A woman from Shelbyville crashed head-on into another driver. After being transferred to the hospital, it was later reported the victim sustained two facial fractures and required extensive surgery. When police arrived on scene, they suspected the Shelbyville resident had been drinking alcohol when they found open beers and whiskey bottles in her car. The driver very quickly gave up on a field sobriety test.
After running her license and registration, it was found the drunk driver had 16 prior charges for driving under the influence. The 59-year-old drunk driver had DUI arrests on record dating back to 1985, six of which were from the last decade. Additionally, she had been convicted 15 times for driving with a suspended license. When addressing the officer’s astonishment and concern, the drunk driver said “I know, I know, that is what everybody says, I know.” She was promptly taken to jail.
Once there, it was reported that she was so dehydrated from consuming too much alcohol, paramedics were unable to draw blood for a blood-alcohol test. She was released after posting a $75,000 bail. The victim felt she received no justice and released a statement to NY Daily News that letting the drunk driver out of jail would only leave her free to drive under the influence for the 18th time.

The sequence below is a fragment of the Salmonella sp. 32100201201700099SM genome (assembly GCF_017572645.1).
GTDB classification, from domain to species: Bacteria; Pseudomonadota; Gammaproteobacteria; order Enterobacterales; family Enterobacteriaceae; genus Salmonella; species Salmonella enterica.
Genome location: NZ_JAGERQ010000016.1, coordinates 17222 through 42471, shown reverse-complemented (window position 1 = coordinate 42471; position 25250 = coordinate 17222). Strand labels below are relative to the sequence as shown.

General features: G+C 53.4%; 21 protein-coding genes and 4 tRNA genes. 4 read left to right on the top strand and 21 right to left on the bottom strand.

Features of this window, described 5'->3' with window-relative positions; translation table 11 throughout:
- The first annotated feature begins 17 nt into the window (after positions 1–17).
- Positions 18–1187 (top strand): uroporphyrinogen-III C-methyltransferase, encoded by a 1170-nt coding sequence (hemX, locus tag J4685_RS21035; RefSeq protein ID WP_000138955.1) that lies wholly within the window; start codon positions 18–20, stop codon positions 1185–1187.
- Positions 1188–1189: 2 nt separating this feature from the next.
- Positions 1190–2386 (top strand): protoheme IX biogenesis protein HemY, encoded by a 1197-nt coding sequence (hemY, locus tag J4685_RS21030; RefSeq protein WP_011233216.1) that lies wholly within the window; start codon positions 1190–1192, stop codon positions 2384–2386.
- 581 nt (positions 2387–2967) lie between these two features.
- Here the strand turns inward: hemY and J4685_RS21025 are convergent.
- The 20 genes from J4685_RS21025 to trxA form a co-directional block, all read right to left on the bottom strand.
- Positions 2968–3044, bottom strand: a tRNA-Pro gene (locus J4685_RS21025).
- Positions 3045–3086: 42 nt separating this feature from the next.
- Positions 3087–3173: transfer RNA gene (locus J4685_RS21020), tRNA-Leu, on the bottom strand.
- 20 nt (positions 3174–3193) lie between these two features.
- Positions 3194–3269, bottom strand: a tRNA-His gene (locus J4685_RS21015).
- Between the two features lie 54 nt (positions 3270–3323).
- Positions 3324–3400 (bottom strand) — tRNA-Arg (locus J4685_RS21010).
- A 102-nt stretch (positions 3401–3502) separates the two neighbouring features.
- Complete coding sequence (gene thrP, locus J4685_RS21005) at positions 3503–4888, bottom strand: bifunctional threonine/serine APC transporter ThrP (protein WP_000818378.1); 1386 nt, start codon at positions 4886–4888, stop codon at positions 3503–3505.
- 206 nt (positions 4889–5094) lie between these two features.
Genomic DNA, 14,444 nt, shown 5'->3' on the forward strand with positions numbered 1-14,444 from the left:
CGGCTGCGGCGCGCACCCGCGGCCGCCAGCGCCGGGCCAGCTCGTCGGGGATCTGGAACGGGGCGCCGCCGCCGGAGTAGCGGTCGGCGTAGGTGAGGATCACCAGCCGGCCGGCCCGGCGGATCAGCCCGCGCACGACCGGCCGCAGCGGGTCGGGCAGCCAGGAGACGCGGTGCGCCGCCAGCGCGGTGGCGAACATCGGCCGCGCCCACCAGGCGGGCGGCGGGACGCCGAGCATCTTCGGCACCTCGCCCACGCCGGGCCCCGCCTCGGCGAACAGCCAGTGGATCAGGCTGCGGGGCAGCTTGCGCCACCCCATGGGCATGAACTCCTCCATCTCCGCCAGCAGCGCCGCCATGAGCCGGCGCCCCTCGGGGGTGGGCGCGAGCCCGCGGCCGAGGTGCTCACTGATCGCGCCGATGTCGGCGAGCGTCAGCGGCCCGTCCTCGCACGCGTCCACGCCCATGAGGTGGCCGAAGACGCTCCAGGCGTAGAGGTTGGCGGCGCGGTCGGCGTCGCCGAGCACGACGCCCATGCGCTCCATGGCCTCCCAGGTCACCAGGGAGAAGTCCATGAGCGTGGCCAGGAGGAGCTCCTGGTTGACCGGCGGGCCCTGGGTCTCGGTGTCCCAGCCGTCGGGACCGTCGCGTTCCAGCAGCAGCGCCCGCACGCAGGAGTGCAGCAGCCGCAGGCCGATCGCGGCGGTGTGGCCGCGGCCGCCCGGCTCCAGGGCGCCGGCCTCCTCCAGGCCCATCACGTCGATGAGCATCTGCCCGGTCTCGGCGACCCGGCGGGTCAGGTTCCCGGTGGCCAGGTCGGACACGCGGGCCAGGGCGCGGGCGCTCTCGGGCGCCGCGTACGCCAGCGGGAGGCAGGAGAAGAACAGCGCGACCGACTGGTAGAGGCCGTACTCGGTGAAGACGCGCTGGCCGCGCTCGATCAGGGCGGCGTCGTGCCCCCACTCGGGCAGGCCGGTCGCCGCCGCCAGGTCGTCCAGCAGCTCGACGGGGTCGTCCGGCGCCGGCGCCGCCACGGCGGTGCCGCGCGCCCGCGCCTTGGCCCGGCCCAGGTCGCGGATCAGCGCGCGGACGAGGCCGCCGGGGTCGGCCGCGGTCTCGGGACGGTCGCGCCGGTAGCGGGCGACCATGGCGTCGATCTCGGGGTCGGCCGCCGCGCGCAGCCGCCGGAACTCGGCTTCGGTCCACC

ARE TENNESSEE SUSPENDED LICENSE LAWS TOO LENIENT?
When driving with a suspended license in Tennessee, you may get pulled over for a simple traffic stop or simply by a police officer passively running your license plate number. At that point, you may be arrested and charged with driving with a suspended license, whether or not you knew it was suspended. The consequences for driving on a suspended license include the following:
- The first offense is a Class B Misdemeanor, which can potentially result in a $500 fine and up to six months in jail
- The second offense is a Class A misdemeanor, which can potentially result in a $2,500 fine and up to one year in jail
- Any offense occurring after the second within a 10-year period can potentially result in a $2,500 fine, a year in jail and you may have your license revoked
However, the U.S. Department of Transportation’s National Highway Traffic Safety Administration found that more than 19 percent of all fatal car accidents involve drivers with invalid licenses. AAA Foundation for Traffic Safety found 28 percent of these lawbreaking drivers had three or more license suspensions.
Bottom line is these numbers of fatal car accidents caused by drivers with suspended or invalid licenses is too high. The American Association of Motor Vehicle Administrators speculate that suspending licenses is not effective because the costs of arresting offenders, processing them, administering charges and enforcing the laws is too high, while the fines are too low to support making it a priority in the eyes of law enforcement. However, this is a serious issue and law enforcement needs to treat it as such. Perhaps making consequences more severe by increasing fines and jail time might make it more worthwhile for law enforcement to crack down on drivers with suspended licenses.
“Humble yourself therefor under the mighty hand of God that He may exalt you in due time.” 1 Peter 5:6-7